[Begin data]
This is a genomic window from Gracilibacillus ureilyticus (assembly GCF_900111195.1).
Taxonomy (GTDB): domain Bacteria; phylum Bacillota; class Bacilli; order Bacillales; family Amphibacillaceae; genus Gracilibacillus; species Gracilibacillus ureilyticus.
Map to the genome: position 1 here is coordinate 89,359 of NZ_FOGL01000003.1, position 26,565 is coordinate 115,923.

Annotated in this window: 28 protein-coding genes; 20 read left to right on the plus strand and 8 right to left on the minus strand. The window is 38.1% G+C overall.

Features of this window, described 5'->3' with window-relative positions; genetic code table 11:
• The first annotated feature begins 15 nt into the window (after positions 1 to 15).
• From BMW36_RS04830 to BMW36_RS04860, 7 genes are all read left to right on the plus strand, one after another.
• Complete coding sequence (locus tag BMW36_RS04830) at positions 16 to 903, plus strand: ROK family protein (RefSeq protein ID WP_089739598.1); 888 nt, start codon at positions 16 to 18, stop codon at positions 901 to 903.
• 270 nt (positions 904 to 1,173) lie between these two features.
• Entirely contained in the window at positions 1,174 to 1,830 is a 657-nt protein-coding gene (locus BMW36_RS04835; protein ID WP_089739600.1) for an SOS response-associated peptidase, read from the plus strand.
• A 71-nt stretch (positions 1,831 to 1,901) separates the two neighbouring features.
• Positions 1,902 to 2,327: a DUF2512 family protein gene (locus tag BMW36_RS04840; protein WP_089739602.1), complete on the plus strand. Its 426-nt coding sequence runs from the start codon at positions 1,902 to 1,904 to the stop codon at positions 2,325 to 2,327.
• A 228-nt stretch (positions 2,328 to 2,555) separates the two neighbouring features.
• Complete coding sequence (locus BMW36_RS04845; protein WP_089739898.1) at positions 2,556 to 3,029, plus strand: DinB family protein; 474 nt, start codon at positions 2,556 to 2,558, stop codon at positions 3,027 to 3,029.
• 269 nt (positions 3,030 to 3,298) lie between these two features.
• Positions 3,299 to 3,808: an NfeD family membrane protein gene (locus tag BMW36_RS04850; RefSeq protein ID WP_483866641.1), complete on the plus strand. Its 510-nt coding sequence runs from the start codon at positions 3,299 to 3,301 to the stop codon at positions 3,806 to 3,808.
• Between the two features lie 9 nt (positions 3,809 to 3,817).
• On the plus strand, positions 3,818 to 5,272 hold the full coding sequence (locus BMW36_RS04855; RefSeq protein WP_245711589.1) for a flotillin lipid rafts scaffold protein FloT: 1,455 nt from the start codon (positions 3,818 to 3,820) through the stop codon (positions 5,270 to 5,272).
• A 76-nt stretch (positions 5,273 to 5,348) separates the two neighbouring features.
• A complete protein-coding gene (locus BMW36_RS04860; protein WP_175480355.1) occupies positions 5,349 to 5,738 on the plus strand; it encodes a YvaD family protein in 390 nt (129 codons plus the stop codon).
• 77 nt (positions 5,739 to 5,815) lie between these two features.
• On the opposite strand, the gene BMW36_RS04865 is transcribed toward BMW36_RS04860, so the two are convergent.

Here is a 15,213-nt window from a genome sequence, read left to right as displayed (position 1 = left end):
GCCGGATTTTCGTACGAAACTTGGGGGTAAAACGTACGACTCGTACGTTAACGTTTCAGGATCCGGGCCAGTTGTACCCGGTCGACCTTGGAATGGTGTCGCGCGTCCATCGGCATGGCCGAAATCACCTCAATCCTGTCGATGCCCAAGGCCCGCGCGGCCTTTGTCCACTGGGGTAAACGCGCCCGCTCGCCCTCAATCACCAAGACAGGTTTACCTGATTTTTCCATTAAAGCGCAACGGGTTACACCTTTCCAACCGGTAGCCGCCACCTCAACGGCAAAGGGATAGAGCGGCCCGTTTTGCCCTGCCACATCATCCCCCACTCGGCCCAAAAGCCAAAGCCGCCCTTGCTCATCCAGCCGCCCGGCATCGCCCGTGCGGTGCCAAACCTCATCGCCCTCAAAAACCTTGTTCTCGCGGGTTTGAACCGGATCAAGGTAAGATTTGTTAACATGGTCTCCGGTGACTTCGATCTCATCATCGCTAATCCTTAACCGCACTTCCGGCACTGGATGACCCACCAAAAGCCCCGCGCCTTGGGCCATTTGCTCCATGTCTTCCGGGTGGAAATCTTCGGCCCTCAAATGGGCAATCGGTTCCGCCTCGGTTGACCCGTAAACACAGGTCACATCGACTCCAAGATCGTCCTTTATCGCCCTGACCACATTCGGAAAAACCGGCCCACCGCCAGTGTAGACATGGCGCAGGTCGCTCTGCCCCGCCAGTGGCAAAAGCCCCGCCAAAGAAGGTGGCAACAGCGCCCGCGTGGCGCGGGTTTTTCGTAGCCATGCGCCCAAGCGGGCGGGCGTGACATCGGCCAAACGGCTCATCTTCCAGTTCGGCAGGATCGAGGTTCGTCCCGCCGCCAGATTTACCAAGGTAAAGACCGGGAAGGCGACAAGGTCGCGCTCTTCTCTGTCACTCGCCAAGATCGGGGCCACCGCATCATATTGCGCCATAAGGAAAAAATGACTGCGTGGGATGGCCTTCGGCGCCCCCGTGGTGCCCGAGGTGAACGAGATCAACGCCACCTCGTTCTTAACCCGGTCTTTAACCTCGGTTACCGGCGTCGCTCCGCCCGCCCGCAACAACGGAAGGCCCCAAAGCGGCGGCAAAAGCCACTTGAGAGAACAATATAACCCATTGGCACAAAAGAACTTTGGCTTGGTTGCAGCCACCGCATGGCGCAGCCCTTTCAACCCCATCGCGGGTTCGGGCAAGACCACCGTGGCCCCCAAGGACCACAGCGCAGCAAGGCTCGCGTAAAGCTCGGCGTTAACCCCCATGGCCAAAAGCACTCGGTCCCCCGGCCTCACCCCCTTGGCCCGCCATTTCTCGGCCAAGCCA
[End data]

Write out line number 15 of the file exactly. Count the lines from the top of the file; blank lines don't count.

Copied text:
• 269 nt (positions 3,030 to 3,298) lie between these two features.